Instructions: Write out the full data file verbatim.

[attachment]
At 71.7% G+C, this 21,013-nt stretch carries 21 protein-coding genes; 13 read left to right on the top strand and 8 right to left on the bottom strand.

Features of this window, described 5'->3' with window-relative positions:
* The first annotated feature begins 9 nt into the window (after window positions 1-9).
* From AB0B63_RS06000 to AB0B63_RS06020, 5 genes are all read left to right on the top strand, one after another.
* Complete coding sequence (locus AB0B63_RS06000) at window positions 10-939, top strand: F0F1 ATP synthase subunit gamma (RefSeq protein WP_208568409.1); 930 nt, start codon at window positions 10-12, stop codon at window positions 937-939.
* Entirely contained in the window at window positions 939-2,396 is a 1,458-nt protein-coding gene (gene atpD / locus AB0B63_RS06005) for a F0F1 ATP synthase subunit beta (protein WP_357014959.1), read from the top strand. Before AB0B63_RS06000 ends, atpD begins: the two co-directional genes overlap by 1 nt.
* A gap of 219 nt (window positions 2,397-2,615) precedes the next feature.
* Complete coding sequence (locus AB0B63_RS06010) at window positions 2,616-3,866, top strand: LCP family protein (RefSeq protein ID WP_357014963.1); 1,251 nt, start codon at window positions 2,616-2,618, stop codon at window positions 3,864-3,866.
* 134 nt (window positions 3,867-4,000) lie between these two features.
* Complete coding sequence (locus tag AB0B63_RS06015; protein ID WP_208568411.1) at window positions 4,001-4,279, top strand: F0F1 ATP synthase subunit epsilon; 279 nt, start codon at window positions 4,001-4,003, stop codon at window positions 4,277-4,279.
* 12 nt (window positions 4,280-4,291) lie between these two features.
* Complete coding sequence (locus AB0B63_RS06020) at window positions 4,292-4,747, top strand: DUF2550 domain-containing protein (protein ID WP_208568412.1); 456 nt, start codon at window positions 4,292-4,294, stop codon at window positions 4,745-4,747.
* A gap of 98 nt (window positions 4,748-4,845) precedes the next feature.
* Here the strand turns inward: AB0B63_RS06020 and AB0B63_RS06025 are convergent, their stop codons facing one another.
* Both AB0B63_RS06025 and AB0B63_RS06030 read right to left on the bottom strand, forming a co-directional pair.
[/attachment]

At 71.7% G+C, this 21,013-nt stretch carries 21 protein-coding genes; 13 read left to right on the top strand and 8 right to left on the bottom strand.

Features of this window, described 5'->3' with window-relative positions:
* The first annotated feature begins 9 nt into the window (after window positions 1-9).
* From AB0B63_RS06000 to AB0B63_RS06020, 5 genes are all read left to right on the top strand, one after another.
* Complete coding sequence (locus AB0B63_RS06000) at window positions 10-939, top strand: F0F1 ATP synthase subunit gamma (RefSeq protein WP_208568409.1); 930 nt, start codon at window positions 10-12, stop codon at window positions 937-939.
* Entirely contained in the window at window positions 939-2,396 is a 1,458-nt protein-coding gene (gene atpD / locus AB0B63_RS06005) for a F0F1 ATP synthase subunit beta (protein WP_357014959.1), read from the top strand. Before AB0B63_RS06000 ends, atpD begins: the two co-directional genes overlap by 1 nt.
* A gap of 219 nt (window positions 2,397-2,615) precedes the next feature.
* Complete coding sequence (locus AB0B63_RS06010) at window positions 2,616-3,866, top strand: LCP family protein (RefSeq protein ID WP_357014963.1); 1,251 nt, start codon at window positions 2,616-2,618, stop codon at window positions 3,864-3,866.
* 134 nt (window positions 3,867-4,000) lie between these two features.
* Complete coding sequence (locus tag AB0B63_RS06015; protein ID WP_208568411.1) at window positions 4,001-4,279, top strand: F0F1 ATP synthase subunit epsilon; 279 nt, start codon at window positions 4,001-4,003, stop codon at window positions 4,277-4,279.
* 12 nt (window positions 4,280-4,291) lie between these two features.
* Complete coding sequence (locus AB0B63_RS06020) at window positions 4,292-4,747, top strand: DUF2550 domain-containing protein (protein ID WP_208568412.1); 456 nt, start codon at window positions 4,292-4,294, stop codon at window positions 4,745-4,747.
* A gap of 98 nt (window positions 4,748-4,845) precedes the next feature.
* Here the strand turns inward: AB0B63_RS06020 and AB0B63_RS06025 are convergent, their stop codons facing one another.
* Both AB0B63_RS06025 and AB0B63_RS06030 read right to left on the bottom strand, forming a co-directional pair.